In Jenny Dodds v WRVS the Carlisle Tribunal has rejected a claim for constructive unfair dismissal. The employee resigned claiming her boss was bullying her. The Tribunal disagreed saying that at worst he was unreasonable and this didn't amount to a breach of her employment contract. To one person behaviour can appear to be firm management, to another it can feel like harassment.
The Nottingham Employment Tribunal has rejected a claim of sexual orientation discrimination in Ben Stokes v Chief Constable of Nottingham. The facts of the case as reported by the Pink News do make it quite suprising that the employee lost and he will be lodging an appeal. Hopefully the Pink News will correct their reference to a "gay sating agency"..... a slightly more accurate description of Gaydar than " gay dating agency".
A good news day for employers today - first up is the case of Robert Surtees v Apache North Sea where a Tribunal dismissed a claim of unfair dismissal. The employee took a 2 hour break from his nightshift claiming he was unwell. He worked on an oil-rig and was mechanical technician. Even though he had been there 27 years and this was his first offence the Tribunal said that it was gross misconduct given the importance of his health and safety duties. Most imporantly they said that although they might not have made that decision themselves the employer was entitled to make that decision. This is the "band of reasonable responses" test beloved of employment lawyers acting for employers. A lenient employer might have just given him a final written warning given his length of service. The counter-argument would be that someone with long service should know better than to skive off work for 2 hours.
The case of Helen Green v Deutsche Bank was not an Employment Tribunal claim - but a High Court case for psychiatric injury caused by harassment by work colleagues. It is important though as Tribunal's can award damages for psychiatric injury in discrimination cases (where there is no limit on compensation.) This was not a sex discrimination case as the main perpetrators of the harassment were all women.... She was awarded £35,000 for pain and suffering, £25,000 for her disadvantage in the labour market, £128,000 for lost earnings and £640,000 for future loss of earnings and pension.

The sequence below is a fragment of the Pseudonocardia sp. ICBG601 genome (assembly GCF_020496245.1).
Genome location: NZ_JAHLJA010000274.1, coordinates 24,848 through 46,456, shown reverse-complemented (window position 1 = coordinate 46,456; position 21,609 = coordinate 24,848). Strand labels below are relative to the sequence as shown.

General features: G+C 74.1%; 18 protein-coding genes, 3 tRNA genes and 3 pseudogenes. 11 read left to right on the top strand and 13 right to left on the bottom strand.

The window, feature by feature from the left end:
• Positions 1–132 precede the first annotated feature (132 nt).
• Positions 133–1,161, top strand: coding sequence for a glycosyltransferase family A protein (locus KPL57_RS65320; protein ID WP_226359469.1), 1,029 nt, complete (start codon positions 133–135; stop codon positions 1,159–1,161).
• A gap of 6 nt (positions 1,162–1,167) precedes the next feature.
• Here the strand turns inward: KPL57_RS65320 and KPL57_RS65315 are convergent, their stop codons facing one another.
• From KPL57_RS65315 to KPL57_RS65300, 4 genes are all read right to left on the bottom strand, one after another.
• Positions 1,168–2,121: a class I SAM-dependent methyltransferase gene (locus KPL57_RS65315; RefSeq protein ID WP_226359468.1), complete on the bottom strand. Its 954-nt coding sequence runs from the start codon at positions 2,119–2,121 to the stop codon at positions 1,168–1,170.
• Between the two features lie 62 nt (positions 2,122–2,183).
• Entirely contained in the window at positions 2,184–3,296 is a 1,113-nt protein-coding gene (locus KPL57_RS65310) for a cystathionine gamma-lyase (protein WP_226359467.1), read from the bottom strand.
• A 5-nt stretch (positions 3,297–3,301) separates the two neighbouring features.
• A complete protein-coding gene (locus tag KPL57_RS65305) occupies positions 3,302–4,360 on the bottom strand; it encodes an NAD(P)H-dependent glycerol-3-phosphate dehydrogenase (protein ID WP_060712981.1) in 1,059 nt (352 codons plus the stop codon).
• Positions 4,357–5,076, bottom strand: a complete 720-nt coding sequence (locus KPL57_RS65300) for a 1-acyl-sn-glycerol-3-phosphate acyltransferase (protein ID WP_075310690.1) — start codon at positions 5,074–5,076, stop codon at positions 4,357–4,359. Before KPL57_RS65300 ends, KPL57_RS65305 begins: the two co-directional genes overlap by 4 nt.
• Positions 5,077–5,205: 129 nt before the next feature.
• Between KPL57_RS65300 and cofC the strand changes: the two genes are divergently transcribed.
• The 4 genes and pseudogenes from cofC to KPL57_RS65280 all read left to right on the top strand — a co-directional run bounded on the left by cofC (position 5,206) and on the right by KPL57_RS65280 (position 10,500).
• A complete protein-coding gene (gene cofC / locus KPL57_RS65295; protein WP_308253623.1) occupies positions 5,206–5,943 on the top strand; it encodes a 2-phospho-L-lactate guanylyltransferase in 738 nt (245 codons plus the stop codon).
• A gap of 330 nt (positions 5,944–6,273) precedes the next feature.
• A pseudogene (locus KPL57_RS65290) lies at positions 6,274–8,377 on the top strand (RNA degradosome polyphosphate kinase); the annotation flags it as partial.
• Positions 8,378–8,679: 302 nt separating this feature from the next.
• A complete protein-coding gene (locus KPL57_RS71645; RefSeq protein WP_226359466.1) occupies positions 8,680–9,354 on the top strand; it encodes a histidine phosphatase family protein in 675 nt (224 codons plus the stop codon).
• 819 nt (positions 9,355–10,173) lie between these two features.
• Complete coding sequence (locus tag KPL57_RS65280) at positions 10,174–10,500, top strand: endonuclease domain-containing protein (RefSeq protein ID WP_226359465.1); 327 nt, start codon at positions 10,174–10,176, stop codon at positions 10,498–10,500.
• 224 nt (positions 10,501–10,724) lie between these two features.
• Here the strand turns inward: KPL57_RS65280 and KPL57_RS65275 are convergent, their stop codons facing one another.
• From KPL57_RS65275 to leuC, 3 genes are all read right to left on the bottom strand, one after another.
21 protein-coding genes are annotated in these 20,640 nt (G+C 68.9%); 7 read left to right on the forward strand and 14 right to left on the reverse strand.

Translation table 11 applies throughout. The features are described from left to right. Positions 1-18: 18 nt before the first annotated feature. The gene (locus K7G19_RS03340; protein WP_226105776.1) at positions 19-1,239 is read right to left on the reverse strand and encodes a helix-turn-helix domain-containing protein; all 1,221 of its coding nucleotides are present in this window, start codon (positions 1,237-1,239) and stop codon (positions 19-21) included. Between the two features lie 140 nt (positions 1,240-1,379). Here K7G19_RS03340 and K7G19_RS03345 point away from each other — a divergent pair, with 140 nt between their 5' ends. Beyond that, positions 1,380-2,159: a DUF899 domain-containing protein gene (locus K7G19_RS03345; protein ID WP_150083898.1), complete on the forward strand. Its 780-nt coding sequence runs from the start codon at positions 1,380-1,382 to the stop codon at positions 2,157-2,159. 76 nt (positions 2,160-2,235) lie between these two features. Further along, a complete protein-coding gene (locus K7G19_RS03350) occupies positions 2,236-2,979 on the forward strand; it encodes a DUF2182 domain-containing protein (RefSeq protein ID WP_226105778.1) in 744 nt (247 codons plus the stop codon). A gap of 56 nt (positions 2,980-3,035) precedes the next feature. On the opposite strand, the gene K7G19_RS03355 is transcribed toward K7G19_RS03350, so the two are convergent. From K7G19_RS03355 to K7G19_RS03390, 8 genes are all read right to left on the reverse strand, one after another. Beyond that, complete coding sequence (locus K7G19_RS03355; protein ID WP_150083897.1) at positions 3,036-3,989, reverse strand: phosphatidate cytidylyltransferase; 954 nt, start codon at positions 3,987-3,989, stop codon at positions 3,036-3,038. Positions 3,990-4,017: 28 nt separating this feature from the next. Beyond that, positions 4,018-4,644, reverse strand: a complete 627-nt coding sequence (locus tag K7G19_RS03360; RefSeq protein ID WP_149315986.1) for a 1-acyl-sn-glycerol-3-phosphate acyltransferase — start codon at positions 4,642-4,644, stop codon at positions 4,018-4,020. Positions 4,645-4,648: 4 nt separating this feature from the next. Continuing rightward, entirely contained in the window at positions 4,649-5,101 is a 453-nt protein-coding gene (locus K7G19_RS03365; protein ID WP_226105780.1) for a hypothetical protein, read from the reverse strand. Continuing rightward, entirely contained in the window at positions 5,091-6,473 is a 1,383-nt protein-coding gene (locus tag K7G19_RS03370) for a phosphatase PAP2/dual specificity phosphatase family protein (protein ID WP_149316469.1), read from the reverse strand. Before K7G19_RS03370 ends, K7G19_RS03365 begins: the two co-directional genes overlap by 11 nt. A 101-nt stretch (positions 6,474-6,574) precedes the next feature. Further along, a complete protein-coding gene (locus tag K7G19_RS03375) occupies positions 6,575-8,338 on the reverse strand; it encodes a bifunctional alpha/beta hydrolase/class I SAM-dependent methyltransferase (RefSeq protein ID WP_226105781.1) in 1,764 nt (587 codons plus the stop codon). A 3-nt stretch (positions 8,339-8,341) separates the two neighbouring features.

In Halima Aziz v Crown Prosecution Service the Court of Appeal has restored a tribunal decision (taken after a 9 day hearing) that the CPS racially discriminated against one of its own solicitors. The facts are quite ridiculous. Ms Aziz, a Muslim, walked into court and a security officer said to her that she was a security risk. Rather than taking offence at this astonishing comment she treated it as a joke and replied by saying that she was a friend of Osama Bin Laden's. She was suspended for making offensive comments. The original tribunal decided that the CPS would not have suspended a white solicitor for making the same comment. For rather more facts Halifax Today's report is quite good.
Trinity Mirror's North Wales operation has published an article that might send shivers down the spine on lawyers or trade unionists representing public sector workers. The upshot is that the District Auditor has ruled that a pay off to a senior employee in advance of a Tribunal hearing was unlawful because the people about whom the Tribunal related were the ones taking the decision whether to spend taxpayers money on settling the claims brought about by their actions. It is not clear from the report if the £40+k settlement is being recovered from the ex-employee. If it is then some compromise agreements might not be as final as everyone thinks.
In Susan Rowley v Scottish Borders Council a female teacher seeking promotion was awarded £21,000 for unlawful sex discrimination when she was turned down for a promotion in favour of a less-qualified man. The tribunal found that the school had diluted the person spec to favour the winning man. He did not have the experience or qualifications directly related to the post. Foolishly other candidates for the post had been told that Susan Rowley's qualifications and experience were of no use to her. So if you are going to be stupid, keep quiet about it..... Of the £21,000 awarded £5000 was for injury to feelings. Unless you read the Daily Record where she was only awarded £16,000 of which £5000 was for injury to feelings. The award was high because the losing teacher quit the profession as she was so appalled by the way she had been treated.
The Scotsman reports the quite delightful case of Tracey Gray v Fisher & Donaldson Bakery. The employee was a shop assistant who had failed to ring through a Pavlova meringue on the till. Unfortunately it had been bought by two store detectives. Before she had a chance to correct her error the boss walked in and took her out the back to accuse her of theft. She was sacked. For this gross overreaction she was awarded £5700 for unfair dismissal. This is a reminder that just because someone has done something wrong does not mean it's so wrong that dismissal is justified.